Heterogenous agent models can help us understand the implications of these inequalities—the challenge is to bring economics and epidemiology together. This can be done by combining an epidemiological model of virus transmission into a heterogenous agent model with multiple economic sectors (Kaplan et al, 2020). This helps us understand why the impact of the pandemic is so unequal and to evaluate possible policy responses. Figure 1 below illustrates the effects of different policy options and the associated trade-offs between lives and livelihoods and who bears these costs for the US. The red line shows the trade-offs between lives lost and economic costs of lockdowns, as the lockdown length changes. The blue line shows the lower costs when fiscal support is used. The bands around these lines show the inequality in economic costs across the distribution of households, demonstrating just how much heterogeneity and inequality there is in who bears the economic costs of the pandemic and how this varies with different policy options. The model shows that the middle class are hit hardest; the poorest receive more government transfers, which help insulate them from the shock, while the rich are less affected by the pandemic.

Figure 1: Pandemic Possibility Frontier

Source: Kaplan et al (2020)
Note: Laissezfaire: no lockdown and no fiscal support. U.S. lockdown: lockdown without fiscal stimulus. U.S. policy: lockdown plus fiscal stimulus. Each point corresponds to lockdowns of different durations.

What’s next for macroeconomics?

Although there has been progress in understanding the implications of inequality, only fairly specific examples have been explored in the models mentioned in this article. These models primarily focus on inequalities of wealth and income, but there are many other dimensions of inequality that may matter for the macroeconomy. Similarly, these models typically focus on economic shocks over a timescale of months or years, rather than long-term shifts. Popular discontent with inequality often focuses, instead, on longer term changes in wealth inequality, racial inequality, geographic inequalities, inequalities of opportunity and intergenerational inequalities. Many of these issues have important macroeconomic implications, and are areas of active research: for instance, Mian et al (2021) explore how long-term rises in inequality may contribute to low interest rates, Hsieh et al (2019) examine how increases in gender and racial equality across occupations has increased long-run growth, and Auclert et al (2020) explore the implications of demographic shifts on inequalities and imbalances.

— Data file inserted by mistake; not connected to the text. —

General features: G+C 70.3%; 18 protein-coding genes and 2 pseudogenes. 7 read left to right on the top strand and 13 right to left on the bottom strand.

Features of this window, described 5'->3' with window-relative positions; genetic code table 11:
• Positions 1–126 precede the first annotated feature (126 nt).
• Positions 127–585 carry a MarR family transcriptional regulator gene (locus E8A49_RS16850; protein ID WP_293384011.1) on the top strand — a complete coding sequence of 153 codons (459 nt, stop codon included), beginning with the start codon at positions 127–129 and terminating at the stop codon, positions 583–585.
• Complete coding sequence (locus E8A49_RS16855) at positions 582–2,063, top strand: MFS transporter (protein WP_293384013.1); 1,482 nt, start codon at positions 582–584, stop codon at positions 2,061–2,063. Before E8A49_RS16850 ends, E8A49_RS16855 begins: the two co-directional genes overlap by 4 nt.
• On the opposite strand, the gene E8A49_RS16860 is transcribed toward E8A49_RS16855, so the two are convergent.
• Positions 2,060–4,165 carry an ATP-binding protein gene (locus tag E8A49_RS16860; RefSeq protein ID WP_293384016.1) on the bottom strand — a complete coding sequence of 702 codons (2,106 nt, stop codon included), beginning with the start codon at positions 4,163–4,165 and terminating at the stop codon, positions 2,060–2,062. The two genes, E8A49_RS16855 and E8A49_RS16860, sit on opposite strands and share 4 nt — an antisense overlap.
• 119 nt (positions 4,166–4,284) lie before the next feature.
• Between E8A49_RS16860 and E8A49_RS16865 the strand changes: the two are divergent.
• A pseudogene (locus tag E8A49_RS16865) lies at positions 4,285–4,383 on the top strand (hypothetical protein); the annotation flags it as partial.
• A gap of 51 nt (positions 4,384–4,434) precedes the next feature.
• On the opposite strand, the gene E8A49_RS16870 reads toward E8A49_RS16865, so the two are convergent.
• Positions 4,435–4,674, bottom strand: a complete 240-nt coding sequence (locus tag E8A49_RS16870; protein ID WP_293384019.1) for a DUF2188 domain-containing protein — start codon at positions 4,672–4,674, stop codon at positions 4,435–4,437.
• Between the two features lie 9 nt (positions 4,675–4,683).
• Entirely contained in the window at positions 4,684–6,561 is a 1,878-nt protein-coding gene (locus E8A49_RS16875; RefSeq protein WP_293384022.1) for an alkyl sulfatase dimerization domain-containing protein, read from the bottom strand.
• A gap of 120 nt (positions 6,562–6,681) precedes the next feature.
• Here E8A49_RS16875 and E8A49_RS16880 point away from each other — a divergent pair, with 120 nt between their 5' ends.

The pandemic highlighted the fact that challenges for the macroeconomy may - increasingly - come from new sources. Climate change is a clear risk which is becoming a key focus - both in terms of how the economy will be affected and how to help the economy adapt. Asset price fluctuations are a perennial source of risk, and remain crucial drivers of economic cycles and wealth inequality. Despite progress since the financial crisis, understanding the causes and consequences of booms and busts in asset prices is still a focus for economic researchers.

Current research is also exploring how insights from behavioural economics affect our understanding of the economy and policy. The heterogeneous agent approach is well-suited for this endeavour because it aims to build models “from the ground up”, taking seriously what we know about household behaviour at the micro level. A simplifying assumption commonly used in models is that households use all the information available about the economy and then make the best possible decisions about how to spend and save. Evidence from behavioural economics and household finance suggests that this is often not the case. Even when making important decisions about how much to save for retirement or when to re-mortgage, households often make decisions which are hard to rationalise with standard models. These different household decision making processes can potentially have large implications for the macroeconomy. Both the recent advances set out in this article and the changes new research will surely bring show that models, like the economies we seek to understand, are in a constant state of evolution.

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Author: Ben Moll, Natalie Rickard
Photo by Dan Burton on Unsplash